As more Americans shy away from sugar, artificial sweeteners have stepped in to fill the gap in people’s favorite recipes, with more than 6,000 products manufactured with aspartame.
But questions are being raised about aspartame’s safety after Reuters reported that the cancer research arm of the World Health Organization is set to declare that the artificial sweetener is “possibly carcinogenic to humans.”
WHO’s International Agency for Research on Cancer (IARC) has “assessed the potential carcinogenic effect of aspartame” and will release its findings on July 14, a representative at the organization told CBS MoneyWatch. They did not confirm the Reuters report about the IARC’s conclusion on aspartame’s safety.
The IARC examines the cancer-causing potential of substances, while another WHO group oversees recommendations about how much of a product is safe for humans to consume.
Aspartame has been approved by the U.S. Food and Drug Administration for use in food products, with the agency concluding the additive is “safe for the general population.” But questions have lingered about aspartame’s safety, with one 2021 research paper, published in the peer-reviewed journal Nutrients, noting that “the results of its long-term use remain difficult to predict.”
What is aspartame?
Aspartame is a compound called methyl ester. The artificial sweetener, which is 200 times as potent as regular granulated sugar, entered the market as a low-calorie sweetener in 1981. Brand names include Nutrasweet, Equal and Sugar Twin. Since then, it has become a key ingredient in foods and beverages across North America, Asia and Europe, data from the National Library of Medicine shows.
According to several studies, aspartame does not impact blood sugar or insulin levels, making it a popular sugar substitute in foods for diabetics. Manufacturers have also used aspartame in reduced-sugar and sugar-free snacks, condiments and beverages amid research that has linked excess sugar consumption to various cancers.
Foods that contain aspartame
Here are some common foods and beverages that contain aspartame:
- Zero-sugar or diet sodas, including Diet Coke
- Sugar-free gums, such as Trident gum
- Diet drink mixes, including Crystal Light
- Reduced-sugar condiments, such as Log Cabin Sugar Free Syrup
- Sugar-free gelatin like Sugar-free Jell-O
- Tabletop sweeteners sold under brand names including Equal and Nutrasweet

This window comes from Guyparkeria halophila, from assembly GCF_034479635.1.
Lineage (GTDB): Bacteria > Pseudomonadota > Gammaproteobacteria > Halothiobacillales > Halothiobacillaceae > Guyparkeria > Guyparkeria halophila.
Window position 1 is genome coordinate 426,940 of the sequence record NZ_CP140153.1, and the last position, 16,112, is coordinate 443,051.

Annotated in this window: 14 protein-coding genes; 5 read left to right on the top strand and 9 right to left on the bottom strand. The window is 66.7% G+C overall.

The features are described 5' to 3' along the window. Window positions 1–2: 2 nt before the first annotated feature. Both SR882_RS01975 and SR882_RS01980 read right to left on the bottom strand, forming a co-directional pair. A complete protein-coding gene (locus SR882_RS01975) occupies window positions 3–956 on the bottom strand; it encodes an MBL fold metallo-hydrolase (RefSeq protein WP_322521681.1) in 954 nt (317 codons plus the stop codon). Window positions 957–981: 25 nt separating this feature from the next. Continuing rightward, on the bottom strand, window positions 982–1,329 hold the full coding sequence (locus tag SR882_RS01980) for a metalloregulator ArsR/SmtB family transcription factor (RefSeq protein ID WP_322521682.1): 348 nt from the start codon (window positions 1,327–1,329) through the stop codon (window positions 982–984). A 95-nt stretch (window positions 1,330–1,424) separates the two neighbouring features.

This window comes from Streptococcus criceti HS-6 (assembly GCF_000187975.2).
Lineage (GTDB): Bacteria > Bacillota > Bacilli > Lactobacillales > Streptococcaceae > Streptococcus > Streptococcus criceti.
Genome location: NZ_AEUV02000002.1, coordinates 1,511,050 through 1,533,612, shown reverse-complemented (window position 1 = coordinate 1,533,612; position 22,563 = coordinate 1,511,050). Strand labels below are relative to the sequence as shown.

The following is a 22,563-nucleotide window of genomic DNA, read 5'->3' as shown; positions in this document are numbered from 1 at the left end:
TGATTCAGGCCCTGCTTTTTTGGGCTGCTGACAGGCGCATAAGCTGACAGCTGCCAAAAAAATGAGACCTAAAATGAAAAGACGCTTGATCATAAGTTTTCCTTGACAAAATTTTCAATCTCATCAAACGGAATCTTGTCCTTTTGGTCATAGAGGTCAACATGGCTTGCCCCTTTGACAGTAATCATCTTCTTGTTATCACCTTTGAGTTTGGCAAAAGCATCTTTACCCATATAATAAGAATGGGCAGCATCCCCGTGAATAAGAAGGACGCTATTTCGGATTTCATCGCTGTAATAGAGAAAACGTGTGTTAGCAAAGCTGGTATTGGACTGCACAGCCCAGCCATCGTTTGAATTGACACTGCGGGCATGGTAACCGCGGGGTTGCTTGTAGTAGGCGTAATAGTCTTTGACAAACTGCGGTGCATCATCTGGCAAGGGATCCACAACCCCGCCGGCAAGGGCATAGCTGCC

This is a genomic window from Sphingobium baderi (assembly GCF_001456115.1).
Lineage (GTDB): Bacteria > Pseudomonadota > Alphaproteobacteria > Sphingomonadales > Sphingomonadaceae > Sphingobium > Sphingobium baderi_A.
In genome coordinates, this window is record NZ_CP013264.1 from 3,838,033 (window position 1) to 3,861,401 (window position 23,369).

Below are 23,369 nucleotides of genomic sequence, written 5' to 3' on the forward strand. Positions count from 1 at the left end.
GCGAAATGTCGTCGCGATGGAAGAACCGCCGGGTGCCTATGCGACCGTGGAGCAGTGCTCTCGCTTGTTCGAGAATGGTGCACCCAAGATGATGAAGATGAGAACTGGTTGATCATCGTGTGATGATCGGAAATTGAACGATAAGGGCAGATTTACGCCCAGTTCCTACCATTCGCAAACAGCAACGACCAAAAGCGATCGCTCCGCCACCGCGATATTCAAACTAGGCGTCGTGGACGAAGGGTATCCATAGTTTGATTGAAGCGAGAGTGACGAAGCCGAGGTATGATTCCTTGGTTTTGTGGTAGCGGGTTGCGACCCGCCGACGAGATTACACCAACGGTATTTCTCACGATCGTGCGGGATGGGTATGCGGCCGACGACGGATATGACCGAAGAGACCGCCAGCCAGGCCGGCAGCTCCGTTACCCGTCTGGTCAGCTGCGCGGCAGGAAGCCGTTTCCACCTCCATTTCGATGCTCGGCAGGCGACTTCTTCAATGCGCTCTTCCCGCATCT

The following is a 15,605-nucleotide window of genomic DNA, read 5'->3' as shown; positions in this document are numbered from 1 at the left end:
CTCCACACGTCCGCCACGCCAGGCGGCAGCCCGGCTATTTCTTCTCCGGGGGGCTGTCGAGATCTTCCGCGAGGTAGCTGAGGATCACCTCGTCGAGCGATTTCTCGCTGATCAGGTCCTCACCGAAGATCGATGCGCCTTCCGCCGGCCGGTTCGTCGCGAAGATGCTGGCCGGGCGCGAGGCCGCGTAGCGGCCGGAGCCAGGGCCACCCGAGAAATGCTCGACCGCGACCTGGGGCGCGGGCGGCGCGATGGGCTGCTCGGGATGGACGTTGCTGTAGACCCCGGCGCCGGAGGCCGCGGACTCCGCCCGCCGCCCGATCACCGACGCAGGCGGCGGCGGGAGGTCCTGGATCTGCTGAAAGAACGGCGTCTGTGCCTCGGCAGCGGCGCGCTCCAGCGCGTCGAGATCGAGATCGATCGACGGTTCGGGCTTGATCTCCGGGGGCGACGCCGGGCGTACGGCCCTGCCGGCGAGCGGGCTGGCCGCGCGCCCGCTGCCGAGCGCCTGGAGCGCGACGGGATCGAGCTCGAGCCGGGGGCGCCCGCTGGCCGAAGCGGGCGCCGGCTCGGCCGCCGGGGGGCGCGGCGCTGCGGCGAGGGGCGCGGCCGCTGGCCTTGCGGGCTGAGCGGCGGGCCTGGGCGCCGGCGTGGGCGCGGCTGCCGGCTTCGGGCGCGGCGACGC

Neither Coca-Cola, maker of Diet Coke, nor other manufacturers of foods containing aspartame immediately returned requests for comment.
To be sure, specific sweeteners used in low-sugar products vary, and companies sometimes change ingredients. To get the most accurate information, consumers should check the ingredient lists on individual products to confirm whether or not it contains aspartame.
Is aspartame dangerous?
While several studies have determined aspartame to be safe in moderation, some research has linked aspartame consumption to cancer. One observational study of more than 100,000 adults in France concluded that individuals who consumed larger amounts of artificial sweeteners, especially aspartame, had a slightly elevated risk of cancer.
Aspartame may also cause headaches, seizures and depression, some studies have shown.
The FDA and American Cancer Society, however, both still deem aspartame safe for human consumption.
Robert Rankin, president of the Calorie Control Council, an international association representing the low- and reduced-calorie food and beverage, said there was context missing from the “misleading claims” from the IARC.
“Consumers deserve facts, and the fact is aspartame is safe and one of the most widely studied food ingredients, which is why the Calorie Control Council is gravely concerned about any unsubstantiated and misleading assertions that contradict decades of science and global regulatory approvals,” he said in a statement to CBS News.
According to the FDA’s acceptable daily limit for artificial sweeteners, an adult weighing 150 pounds would have to ingest more than 18 cans of zero-sugar soda a day to experience severe negative health consequences from aspartame.
This story has been updated to correct the previous inclusion of Smucker’s on the list. Smucker’s said it does not use aspartame in its low-sugar jams.